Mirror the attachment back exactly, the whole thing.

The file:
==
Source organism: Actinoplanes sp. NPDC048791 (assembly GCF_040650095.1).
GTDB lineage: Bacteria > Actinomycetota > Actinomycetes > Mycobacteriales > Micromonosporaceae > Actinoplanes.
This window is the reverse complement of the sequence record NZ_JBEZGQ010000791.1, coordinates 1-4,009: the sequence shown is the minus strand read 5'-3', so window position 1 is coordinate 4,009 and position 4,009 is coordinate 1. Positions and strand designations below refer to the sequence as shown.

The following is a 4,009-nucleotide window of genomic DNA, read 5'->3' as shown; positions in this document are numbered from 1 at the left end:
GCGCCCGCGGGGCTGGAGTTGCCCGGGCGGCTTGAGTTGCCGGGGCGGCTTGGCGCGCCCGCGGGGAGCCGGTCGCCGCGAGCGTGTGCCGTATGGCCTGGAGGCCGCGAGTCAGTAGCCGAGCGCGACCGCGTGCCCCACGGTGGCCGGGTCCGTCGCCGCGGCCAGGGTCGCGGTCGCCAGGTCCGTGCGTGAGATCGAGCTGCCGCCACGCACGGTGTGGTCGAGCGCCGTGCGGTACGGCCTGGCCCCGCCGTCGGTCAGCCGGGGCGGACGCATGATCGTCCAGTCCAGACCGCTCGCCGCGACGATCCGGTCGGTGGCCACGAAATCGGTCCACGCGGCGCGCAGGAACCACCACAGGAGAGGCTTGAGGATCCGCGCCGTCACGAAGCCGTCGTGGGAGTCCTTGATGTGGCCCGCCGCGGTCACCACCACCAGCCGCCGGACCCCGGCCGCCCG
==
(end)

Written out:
Source organism: Actinoplanes sp. NPDC048791 (assembly GCF_040650095.1).
GTDB lineage: Bacteria > Actinomycetota > Actinomycetes > Mycobacteriales > Micromonosporaceae > Actinoplanes.
This window is the reverse complement of the sequence record NZ_JBEZGQ010000791.1, coordinates 1-4,009: the sequence shown is the minus strand read 5'-3', so window position 1 is coordinate 4,009 and position 4,009 is coordinate 1. Positions and strand designations below refer to the sequence as shown.

The following is a 4,009-nucleotide window of genomic DNA, read 5'->3' as shown; positions in this document are numbered from 1 at the left end:
GCGCCCGCGGGGCTGGAGTTGCCCGGGCGGCTTGAGTTGCCGGGGCGGCTTGGCGCGCCCGCGGGGAGCCGGTCGCCGCGAGCGTGTGCCGTATGGCCTGGAGGCCGCGAGTCAGTAGCCGAGCGCGACCGCGTGCCCCACGGTGGCCGGGTCCGTCGCCGCGGCCAGGGTCGCGGTCGCCAGGTCCGTGCGTGAGATCGAGCTGCCGCCACGCACGGTGTGGTCGAGCGCCGTGCGGTACGGCCTGGCCCCGCCGTCGGTCAGCCGGGGCGGACGCATGATCGTCCAGTCCAGACCGCTCGCCGCGACGATCCGGTCGGTGGCCACGAAATCGGTCCACGCGGCGCGCAGGAACCACCACAGGAGAGGCTTGAGGATCCGCGCCGTCACGAAGCCGTCGTGGGAGTCCTTGATGTGGCCCGCCGCGGTCACCACCACCAGCCGCCGGACCCCGGCCGCCCG